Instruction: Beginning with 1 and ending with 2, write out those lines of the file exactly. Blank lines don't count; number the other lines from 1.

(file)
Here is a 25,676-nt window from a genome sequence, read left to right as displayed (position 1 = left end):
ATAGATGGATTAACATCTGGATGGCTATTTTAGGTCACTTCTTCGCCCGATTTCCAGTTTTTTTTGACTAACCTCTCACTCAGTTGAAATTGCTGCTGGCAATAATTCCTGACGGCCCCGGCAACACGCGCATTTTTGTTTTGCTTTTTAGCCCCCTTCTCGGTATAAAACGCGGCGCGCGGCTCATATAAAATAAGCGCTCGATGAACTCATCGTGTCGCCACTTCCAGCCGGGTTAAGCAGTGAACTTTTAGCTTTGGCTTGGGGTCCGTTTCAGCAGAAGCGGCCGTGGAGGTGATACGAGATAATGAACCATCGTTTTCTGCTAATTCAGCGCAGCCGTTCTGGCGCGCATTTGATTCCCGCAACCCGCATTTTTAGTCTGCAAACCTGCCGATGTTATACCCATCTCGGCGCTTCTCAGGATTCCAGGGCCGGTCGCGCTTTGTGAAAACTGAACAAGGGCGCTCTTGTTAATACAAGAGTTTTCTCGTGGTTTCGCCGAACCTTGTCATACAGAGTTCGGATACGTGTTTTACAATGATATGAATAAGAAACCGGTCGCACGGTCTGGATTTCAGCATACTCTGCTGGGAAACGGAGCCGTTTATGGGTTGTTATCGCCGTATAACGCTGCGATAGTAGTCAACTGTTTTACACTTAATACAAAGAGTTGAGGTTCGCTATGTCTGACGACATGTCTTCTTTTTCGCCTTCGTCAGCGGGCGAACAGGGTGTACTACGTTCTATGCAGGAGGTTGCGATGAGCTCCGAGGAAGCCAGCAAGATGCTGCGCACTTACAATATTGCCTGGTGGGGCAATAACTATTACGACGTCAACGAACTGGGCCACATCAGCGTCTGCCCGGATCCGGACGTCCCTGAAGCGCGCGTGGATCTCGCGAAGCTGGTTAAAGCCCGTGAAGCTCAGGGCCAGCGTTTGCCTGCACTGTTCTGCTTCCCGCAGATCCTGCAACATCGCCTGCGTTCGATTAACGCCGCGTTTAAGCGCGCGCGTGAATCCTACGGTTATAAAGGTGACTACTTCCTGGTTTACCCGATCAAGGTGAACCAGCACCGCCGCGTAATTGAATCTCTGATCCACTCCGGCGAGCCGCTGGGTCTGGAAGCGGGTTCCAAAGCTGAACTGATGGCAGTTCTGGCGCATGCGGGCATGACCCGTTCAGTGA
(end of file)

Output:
Here is a 25,676-nt window from a genome sequence, read left to right as displayed (position 1 = left end):
ATAGATGGATTAACATCTGGATGGCTATTTTAGGTCACTTCTTCGCCCGATTTCCAGTTTTTTTTGACTAACCTCTCACTCAGTTGAAATTGCTGCTGGCAATAATTCCTGACGGCCCCGGCAACACGCGCATTTTTGTTTTGCTTTTTAGCCCCCTTCTCGGTATAAAACGCGGCGCGCGGCTCATATAAAATAAGCGCTCGATGAACTCATCGTGTCGCCACTTCCAGCCGGGTTAAGCAGTGAACTTTTAGCTTTGGCTTGGGGTCCGTTTCAGCAGAAGCGGCCGTGGAGGTGATACGAGATAATGAACCATCGTTTTCTGCTAATTCAGCGCAGCCGTTCTGGCGCGCATTTGATTCCCGCAACCCGCATTTTTAGTCTGCAAACCTGCCGATGTTATACCCATCTCGGCGCTTCTCAGGATTCCAGGGCCGGTCGCGCTTTGTGAAAACTGAACAAGGGCGCTCTTGTTAATACAAGAGTTTTCTCGTGGTTTCGCCGAACCTTGTCATACAGAGTTCGGATACGTGTTTTACAATGATATGAATAAGAAACCGGTCGCACGGTCTGGATTTCAGCATACTCTGCTGGGAAACGGAGCCGTTTATGGGTTGTTATCGCCGTATAACGCTGCGATAGTAGTCAACTGTTTTACACTTAATACAAAGAGTTGAGGTTCGCTATGTCTGACGACATGTCTTCTTTTTCGCCTTCGTCAGCGGGCGAACAGGGTGTACTACGTTCTATGCAGGAGGTTGCGATGAGCTCCGAGGAAGCCAGCAAGATGCTGCGCACTTACAATATTGCCTGGTGGGGCAATAACTATTACGACGTCAACGAACTGGGCCACATCAGCGTCTGCCCGGATCCGGACGTCCCTGAAGCGCGCGTGGATCTCGCGAAGCTGGTTAAAGCCCGTGAAGCTCAGGGCCAGCGTTTGCCTGCACTGTTCTGCTTCCCGCAGATCCTGCAACATCGCCTGCGTTCGATTAACGCCGCGTTTAAGCGCGCGCGTGAATCCTACGGTTATAAAGGTGACTACTTCCTGGTTTACCCGATCAAGGTGAACCAGCACCGCCGCGTAATTGAATCTCTGATCCACTCCGGCGAGCCGCTGGGTCTGGAAGCGGGTTCCAAAGCTGAACTGATGGCAGTTCTGGCGCATGCGGGCATGACCCGTTCAGTGA